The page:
With the explosive growth of the movement for single payer healthcare, it should not be a surprise to see the Empire Strike Back.
In the name of political reality, some liberal pundits, politicians and policy wonks are scolding progressives to give up on Medicare for All. There are many ways to achieve "universal coverage," we're told. "Overhauling" the entire system is too hard, healthcare is too big a part of the economy, and politicians will not take out the health insurance companies.
"Our health is not a commodity—it doesn't belong in the "market"—it is a human right."
Yet, the alternative approaches to reform pose the same political problems: the insurance industry is likely to fight the elimination of their profits (Dutch and German health insurers, for example, are non-profit), and the severe reductions in executive compensation, elimination of shareholder dividends, and rate setting, all of which go away under European-style health insurance. The benefits and rates are government mandated, the companies are essentially payment administrators.
Either this regulated system of private health plans lowers prices through government—by setting rates and negotiations—or it fails to do so and costs shift to individuals. But it is still the government role as rate setter/price negotiator that matters. Wouldn't it be more straightforward and simpler to improve and expand Medicare?
Still, the pundits say it's best to search for incremental reform of the insurance-based system, and live (or not!) with the results. In other words, the best health reform we can do is a version of what we have. Worse, it props up and reinforces a profit-focused system that is antithetical to the very concept of healing. Advocates of Medicare for all, and other non-reformist reforms, are looking to solve problems immediately, not accommodating the status quo.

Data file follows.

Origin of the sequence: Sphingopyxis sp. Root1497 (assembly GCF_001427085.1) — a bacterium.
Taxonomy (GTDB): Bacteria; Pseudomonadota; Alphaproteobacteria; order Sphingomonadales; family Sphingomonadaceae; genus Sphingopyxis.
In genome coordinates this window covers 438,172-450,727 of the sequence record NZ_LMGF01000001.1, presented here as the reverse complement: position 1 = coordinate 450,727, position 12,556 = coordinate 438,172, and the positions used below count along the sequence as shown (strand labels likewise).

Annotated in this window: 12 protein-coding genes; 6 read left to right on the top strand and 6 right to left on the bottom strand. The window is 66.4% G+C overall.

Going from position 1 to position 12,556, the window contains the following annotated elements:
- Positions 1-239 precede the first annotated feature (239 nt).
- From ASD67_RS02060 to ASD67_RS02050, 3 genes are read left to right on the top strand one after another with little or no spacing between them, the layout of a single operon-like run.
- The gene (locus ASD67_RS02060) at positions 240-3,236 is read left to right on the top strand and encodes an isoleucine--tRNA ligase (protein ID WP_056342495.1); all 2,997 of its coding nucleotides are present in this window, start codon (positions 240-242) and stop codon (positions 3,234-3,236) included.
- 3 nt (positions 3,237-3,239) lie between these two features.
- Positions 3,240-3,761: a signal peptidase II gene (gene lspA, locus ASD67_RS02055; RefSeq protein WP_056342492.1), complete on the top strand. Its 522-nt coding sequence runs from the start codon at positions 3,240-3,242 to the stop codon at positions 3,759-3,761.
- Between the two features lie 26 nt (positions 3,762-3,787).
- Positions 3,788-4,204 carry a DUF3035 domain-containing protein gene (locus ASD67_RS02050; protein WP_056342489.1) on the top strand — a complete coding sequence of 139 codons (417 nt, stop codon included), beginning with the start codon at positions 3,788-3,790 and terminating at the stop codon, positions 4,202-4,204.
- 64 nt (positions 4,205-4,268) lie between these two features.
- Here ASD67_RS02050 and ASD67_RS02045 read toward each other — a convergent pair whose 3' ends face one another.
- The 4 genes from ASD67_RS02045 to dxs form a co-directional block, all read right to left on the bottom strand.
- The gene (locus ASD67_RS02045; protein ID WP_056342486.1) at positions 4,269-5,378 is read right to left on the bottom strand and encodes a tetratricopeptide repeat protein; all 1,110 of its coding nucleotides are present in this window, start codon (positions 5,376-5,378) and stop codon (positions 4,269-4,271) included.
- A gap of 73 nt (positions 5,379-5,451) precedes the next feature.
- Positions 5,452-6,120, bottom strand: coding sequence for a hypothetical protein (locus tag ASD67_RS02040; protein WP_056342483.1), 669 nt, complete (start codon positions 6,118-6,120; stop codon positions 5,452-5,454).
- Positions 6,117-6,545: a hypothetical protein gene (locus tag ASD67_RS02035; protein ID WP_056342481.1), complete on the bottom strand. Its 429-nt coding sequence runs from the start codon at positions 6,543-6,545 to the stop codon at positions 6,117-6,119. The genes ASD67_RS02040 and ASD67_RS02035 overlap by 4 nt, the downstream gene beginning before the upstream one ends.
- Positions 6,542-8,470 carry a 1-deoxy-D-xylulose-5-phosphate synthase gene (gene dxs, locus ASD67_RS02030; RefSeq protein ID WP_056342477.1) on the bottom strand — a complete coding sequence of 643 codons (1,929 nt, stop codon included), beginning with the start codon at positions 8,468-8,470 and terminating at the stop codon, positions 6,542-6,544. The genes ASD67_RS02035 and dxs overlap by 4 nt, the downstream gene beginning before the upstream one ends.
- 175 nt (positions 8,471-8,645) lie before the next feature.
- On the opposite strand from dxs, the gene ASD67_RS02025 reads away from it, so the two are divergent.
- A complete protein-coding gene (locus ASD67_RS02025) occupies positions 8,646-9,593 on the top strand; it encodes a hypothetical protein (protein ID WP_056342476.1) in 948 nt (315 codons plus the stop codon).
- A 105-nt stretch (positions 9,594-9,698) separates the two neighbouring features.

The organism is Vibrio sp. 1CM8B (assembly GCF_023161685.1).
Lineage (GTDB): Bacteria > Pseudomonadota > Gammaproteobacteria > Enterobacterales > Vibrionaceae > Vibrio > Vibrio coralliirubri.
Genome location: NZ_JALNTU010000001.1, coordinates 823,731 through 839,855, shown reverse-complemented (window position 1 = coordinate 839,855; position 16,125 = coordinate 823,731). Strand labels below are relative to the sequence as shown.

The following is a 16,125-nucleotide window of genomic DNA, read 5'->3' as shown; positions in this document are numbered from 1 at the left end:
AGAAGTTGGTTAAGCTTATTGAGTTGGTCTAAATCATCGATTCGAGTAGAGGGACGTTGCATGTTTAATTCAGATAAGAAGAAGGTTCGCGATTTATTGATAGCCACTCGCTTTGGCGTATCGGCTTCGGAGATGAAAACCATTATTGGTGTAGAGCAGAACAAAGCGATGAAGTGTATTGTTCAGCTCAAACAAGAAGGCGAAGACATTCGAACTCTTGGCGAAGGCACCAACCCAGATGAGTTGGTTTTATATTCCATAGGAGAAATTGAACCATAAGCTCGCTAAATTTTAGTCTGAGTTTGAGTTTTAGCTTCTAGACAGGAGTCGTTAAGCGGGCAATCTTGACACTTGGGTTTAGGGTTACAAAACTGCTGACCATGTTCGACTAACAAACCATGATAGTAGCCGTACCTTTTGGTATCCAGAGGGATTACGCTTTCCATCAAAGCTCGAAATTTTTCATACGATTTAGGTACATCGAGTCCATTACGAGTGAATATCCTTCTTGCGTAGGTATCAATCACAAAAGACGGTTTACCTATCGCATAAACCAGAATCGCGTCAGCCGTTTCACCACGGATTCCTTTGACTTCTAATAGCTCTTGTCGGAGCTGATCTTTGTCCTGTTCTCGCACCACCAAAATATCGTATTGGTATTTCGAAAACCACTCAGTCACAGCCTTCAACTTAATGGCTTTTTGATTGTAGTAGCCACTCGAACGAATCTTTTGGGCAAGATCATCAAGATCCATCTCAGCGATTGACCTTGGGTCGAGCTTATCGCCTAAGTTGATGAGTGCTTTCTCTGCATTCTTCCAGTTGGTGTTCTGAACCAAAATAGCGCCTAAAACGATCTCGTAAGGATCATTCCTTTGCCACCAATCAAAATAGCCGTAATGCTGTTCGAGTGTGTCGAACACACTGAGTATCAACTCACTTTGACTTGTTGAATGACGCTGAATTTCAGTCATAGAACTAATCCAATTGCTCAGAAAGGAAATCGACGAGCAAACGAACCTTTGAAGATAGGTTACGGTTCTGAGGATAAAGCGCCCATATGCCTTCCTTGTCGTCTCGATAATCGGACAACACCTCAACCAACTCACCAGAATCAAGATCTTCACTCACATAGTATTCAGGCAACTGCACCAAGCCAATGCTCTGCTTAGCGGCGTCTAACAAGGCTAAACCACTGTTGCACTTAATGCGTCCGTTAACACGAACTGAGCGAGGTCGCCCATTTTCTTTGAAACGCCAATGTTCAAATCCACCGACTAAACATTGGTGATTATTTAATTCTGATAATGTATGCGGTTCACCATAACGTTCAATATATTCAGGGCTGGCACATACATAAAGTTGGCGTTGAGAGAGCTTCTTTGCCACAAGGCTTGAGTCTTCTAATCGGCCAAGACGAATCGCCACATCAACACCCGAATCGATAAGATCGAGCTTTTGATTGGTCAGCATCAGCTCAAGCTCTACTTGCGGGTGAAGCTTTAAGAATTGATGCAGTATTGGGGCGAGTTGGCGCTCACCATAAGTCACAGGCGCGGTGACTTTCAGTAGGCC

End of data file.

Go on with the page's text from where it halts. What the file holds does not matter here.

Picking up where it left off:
Our health is not a commodity—it doesn't belong in the "market"—it is a human right. Those who advise us to settle for models of national health systems in other countries are missing the fundamental difference from the broken U.S. scheme. What Australia, the Netherlands and Switzerland all have in common is they do not conflate "coverage" with healthcare. Those countries guarantee healthcare.
Having health insurance in America doesn't prevent medical bankruptcy or denied care. In the U.S., employer based healthcare creates great uncertainty for workers, as premiums and out of pocket costs increase, reflecting costs shifted from the company to workers to fund the profits of the insurance companies.
"Why would we try to buttress a system that is failing workers, hurting business, and shrinking?"
SCROLL TO CONTINUE WITH CONTENT
Never Miss a Beat.
Get our best delivered to your inbox.
Only 55 percent of employers offer coverage. Why would we try to buttress a system that is failing workers, hurting business, and shrinking? From 60 to 70 percent of healthcare spending comes from taxes. We're just not getting our monies worth. We are wasting 20 cents on the dollar when we pay for private health insurance, wasting huge resources that could go to higher wages, child care, and pensions.